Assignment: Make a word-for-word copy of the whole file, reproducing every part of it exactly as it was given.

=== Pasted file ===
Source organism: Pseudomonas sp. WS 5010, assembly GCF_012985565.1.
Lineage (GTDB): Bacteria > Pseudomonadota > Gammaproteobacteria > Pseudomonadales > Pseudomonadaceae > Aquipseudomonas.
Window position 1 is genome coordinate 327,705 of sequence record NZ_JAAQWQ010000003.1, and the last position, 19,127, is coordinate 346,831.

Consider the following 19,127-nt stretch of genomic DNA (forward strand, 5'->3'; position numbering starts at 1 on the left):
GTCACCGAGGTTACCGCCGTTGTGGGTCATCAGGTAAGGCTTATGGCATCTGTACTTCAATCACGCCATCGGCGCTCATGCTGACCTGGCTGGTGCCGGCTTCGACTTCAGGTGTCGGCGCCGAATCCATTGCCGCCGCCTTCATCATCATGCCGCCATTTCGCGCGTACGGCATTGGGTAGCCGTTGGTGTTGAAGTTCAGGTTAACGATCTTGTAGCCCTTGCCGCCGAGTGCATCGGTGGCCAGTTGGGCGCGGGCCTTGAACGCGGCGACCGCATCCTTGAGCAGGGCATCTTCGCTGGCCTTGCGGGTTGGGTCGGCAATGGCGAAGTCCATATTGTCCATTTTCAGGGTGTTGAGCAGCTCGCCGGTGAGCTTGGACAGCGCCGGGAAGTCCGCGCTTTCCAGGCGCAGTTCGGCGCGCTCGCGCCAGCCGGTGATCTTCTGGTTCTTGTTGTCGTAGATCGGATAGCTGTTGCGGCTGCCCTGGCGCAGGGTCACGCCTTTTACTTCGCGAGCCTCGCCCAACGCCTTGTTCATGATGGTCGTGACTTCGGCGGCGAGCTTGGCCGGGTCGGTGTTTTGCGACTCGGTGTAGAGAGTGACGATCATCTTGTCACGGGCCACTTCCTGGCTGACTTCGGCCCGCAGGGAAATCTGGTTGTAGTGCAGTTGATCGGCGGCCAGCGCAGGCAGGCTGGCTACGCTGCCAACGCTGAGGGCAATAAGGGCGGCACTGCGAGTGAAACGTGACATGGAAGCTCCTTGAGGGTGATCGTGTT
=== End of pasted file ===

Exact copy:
Source organism: Pseudomonas sp. WS 5010, assembly GCF_012985565.1.
Lineage (GTDB): Bacteria > Pseudomonadota > Gammaproteobacteria > Pseudomonadales > Pseudomonadaceae > Aquipseudomonas.
Window position 1 is genome coordinate 327,705 of sequence record NZ_JAAQWQ010000003.1, and the last position, 19,127, is coordinate 346,831.

Consider the following 19,127-nt stretch of genomic DNA (forward strand, 5'->3'; position numbering starts at 1 on the left):
GTCACCGAGGTTACCGCCGTTGTGGGTCATCAGGTAAGGCTTATGGCATCTGTACTTCAATCACGCCATCGGCGCTCATGCTGACCTGGCTGGTGCCGGCTTCGACTTCAGGTGTCGGCGCCGAATCCATTGCCGCCGCCTTCATCATCATGCCGCCATTTCGCGCGTACGGCATTGGGTAGCCGTTGGTGTTGAAGTTCAGGTTAACGATCTTGTAGCCCTTGCCGCCGAGTGCATCGGTGGCCAGTTGGGCGCGGGCCTTGAACGCGGCGACCGCATCCTTGAGCAGGGCATCTTCGCTGGCCTTGCGGGTTGGGTCGGCAATGGCGAAGTCCATATTGTCCATTTTCAGGGTGTTGAGCAGCTCGCCGGTGAGCTTGGACAGCGCCGGGAAGTCCGCGCTTTCCAGGCGCAGTTCGGCGCGCTCGCGCCAGCCGGTGATCTTCTGGTTCTTGTTGTCGTAGATCGGATAGCTGTTGCGGCTGCCCTGGCGCAGGGTCACGCCTTTTACTTCGCGAGCCTCGCCCAACGCCTTGTTCATGATGGTCGTGACTTCGGCGGCGAGCTTGGCCGGGTCGGTGTTTTGCGACTCGGTGTAGAGAGTGACGATCATCTTGTCACGGGCCACTTCCTGGCTGACTTCGGCCCGCAGGGAAATCTGGTTGTAGTGCAGTTGATCGGCGGCCAGCGCAGGCAGGCTGGCTACGCTGCCAACGCTGAGGGCAATAAGGGCGGCACTGCGAGTGAAACGTGACATGGAAGCTCCTTGAGGGTGATCGTGTT